Carbohydrates, Proteins, lipids, and nucleic Acid
Lab Exercise 6
Purpose the purpose of this experiment was to perform test to detect the presence of carbohydrates, proteins, lipids, and nucleic acids. Explain the importance of a positive and a negative control i...
PROTEINS AND NUCLEIC ACIDS
Qn. Which two of the four macromolecules do you believe to be the most important for life? Give evidence to support your suggestion (include a full description of the macromolecules you describe both in terms of structure and function)
Week Three Notes – Proteins and Nucleic Acids
Crucial Tasks of Proteins
* Antibodies attack and destroy viruses and bacteria
* Motor and contractile proteins are responsible for the physical movement of the cell
* Or for moving large...
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Carbohydrates have two major functions in plants and animals: they serve as fuel and building material. Plants store most of their energy in the form of starch. Starch is a polysaccharide (consisting of several conjoined sugars). Synthesizing starch enables the plant to stockpile surplus glucose,...
4. NUCLEIC ACIDS
4.1 General Introduction
Nucleic acids are biological molecules essential for known forms of life on Earth. Nucleic acids are found in abundance in all living things, where they function in encoding, transmitting and expressing genetic information. Nucleic acids are linear pol...
Chapter 4: Nucleic Acids and the RNA World
1. 4.1 – What is a Nucleic Acid?
* Nucleic acids are made up of monomers called nucleotides
* Three components of a nucleotide:
1. Phosphate group—attached to the 5’ carbon
2. Sugar – carbonyl group and several hydroxyl groups...
Nucleic Acids Study guide
I. Basic Info
A. The chemical link between generations, the source of genetic info chromosomes
B. They duplicate amino acid sequences in proteins
C. Serves as Blue print of life
II. Make up
A. They have three parts
• 5 Carbon Sugars
ay embedded pictures. Show pictures
A DNA (deoxyribonucleic acid) molecule is made of two chains of nucleotide molecules linked together to form a double helix, each chain is a polynucleotide.
A nucleotide in a DNA molecule consists of: a phosphate group, a 5 carbon...
Fall Final Exam Review Sheet
Chapters 1 – 2
1. Identify major organizational levels of life.
2. Compare quantitative and qualitative data.
3. Outline the generalized steps of hypothesis based science.
4. Identify dependent, independent, and control variables and the experimental...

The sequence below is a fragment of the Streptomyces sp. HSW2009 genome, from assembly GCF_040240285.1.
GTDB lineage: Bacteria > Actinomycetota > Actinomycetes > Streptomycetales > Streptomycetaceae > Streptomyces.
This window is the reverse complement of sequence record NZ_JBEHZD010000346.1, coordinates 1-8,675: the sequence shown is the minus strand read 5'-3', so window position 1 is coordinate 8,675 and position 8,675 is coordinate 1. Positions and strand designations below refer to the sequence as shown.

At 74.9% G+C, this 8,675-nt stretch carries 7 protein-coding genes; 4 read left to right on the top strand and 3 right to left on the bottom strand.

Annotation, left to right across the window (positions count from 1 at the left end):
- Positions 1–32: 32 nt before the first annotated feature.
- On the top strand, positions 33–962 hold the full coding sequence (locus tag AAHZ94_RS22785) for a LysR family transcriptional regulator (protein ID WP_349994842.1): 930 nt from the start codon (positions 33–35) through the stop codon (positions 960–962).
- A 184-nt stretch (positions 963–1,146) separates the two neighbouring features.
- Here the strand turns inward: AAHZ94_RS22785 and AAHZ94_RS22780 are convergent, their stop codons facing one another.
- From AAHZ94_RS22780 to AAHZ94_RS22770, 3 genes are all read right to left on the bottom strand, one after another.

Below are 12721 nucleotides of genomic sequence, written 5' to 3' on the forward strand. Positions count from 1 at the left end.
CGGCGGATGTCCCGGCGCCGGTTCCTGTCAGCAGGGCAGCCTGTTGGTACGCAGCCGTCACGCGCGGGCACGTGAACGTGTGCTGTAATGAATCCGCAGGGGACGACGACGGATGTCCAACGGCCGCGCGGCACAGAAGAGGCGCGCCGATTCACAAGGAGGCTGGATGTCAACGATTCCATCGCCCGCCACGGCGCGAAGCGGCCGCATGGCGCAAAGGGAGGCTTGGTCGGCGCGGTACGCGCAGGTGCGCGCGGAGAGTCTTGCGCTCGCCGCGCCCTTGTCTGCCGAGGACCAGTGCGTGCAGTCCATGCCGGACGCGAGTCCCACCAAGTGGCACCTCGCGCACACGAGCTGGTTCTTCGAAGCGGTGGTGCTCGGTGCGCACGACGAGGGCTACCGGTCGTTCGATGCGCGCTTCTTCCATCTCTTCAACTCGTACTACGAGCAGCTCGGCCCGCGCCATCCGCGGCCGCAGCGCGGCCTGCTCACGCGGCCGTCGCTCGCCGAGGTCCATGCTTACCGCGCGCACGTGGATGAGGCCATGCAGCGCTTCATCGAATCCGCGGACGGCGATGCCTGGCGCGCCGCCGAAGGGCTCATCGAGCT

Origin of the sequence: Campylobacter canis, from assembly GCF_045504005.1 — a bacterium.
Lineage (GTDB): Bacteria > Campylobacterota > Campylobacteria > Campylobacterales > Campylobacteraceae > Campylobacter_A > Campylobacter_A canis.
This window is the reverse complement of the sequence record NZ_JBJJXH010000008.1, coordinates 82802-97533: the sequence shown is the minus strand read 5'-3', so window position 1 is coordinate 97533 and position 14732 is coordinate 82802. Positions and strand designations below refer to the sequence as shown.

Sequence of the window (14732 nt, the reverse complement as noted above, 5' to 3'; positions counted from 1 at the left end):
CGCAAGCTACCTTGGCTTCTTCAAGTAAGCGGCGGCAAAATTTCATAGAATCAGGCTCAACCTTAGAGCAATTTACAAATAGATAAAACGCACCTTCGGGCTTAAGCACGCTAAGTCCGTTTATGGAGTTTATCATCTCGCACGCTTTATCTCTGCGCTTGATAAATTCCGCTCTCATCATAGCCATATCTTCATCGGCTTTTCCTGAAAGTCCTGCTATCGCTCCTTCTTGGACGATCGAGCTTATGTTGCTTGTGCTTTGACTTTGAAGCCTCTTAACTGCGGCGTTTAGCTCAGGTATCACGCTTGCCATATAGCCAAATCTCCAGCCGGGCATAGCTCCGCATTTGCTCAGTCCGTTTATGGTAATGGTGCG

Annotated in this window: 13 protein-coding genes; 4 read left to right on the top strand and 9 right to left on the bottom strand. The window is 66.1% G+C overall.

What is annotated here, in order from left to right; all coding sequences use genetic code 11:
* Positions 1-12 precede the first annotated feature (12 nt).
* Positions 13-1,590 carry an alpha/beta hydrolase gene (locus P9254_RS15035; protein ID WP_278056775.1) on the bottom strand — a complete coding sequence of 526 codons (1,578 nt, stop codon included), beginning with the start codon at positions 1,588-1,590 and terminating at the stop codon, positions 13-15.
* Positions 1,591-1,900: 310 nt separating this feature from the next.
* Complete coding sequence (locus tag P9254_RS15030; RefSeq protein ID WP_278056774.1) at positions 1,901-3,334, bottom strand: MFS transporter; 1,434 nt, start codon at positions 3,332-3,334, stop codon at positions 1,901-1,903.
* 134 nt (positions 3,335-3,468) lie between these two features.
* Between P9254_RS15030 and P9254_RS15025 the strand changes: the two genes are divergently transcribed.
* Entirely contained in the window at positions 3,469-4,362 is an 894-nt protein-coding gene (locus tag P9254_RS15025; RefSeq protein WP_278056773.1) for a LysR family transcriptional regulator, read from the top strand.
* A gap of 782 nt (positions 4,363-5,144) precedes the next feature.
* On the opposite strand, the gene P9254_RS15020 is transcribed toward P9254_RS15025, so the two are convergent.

EFFECTS OF METABOLISM IN OUR BODY
A Term Paper
Mrs. Nora T. Pulido
Adventist University of the Philippines
In Partial Fulfillment
of the Requirements for the Course
Communication Art II
March 7, 2013
BCHS 4306 Exam #2 October 22, 2013
This exam consists of 33 questions worth a total of 100 points and 2 bonus questions (34 and 35). All questions are multiple-choice. Each question has only ONE answer so choose the best answer. There are a total of 11 pages in this exam. The Genetic Code Table is...
Identification of Macromolecules
The most common macromolecules found in living organisms are lipids, carbohydrates, proteins and nucleic acids. Briefly, the meaning of macromolecules is that they normally contain two or more molecules in them and their main functions are to...
Throughout this lab, nutrient testing for lipids, carbohydrates, and proteins will take place using indicators.
The most common organic compounds in organisms are lipids, carbohydrates, proteins, and nucleic acids. Certain things called indicators, or substances that ch...
Macromolecules in Food
The most common macromolecules found in living organisms are lipids, carbohydrates, proteins, and nucleic acids. (Hillis et al 2011). Macromolecules are normally containing two or more monomers in them and their main functions are to store energy. Starch is a h...
IDENTIFYING ORGANIC COMPOUNDS
The most common organic compounds found in living organisms are lipids, carbohydrates, proteins, and nucleic acids. Common foods, which often consist of plant materials or substances derived from animals, are also combinations of thes...
1st Semester Final Exam Study Guide
(excluding DNA/protein synthesis)
Identify the choice that best completes the statement or answers the question.
Use the following information to answer the following questions.
Succinate dehydrogenase catalyzes the conversion of succinate to fumarate. T...
Microscopic techniques- Learning to use a light microscope ; focus at 10X, 45X and 100X using immersion oil.
Observation of plant and animal cell using a light microscope.
Calibration of ocular micrometer using stage micrometer and measuring a plant cell.
An experiment to observe the shape an...
Microscopy is an essential technique not only in cell biology but natural science as a whole. We compared different types of microscopic techniques , according to the specimen used and the scope of the experiment. Two specimens, stained and unstained, containing CHO cells, were p...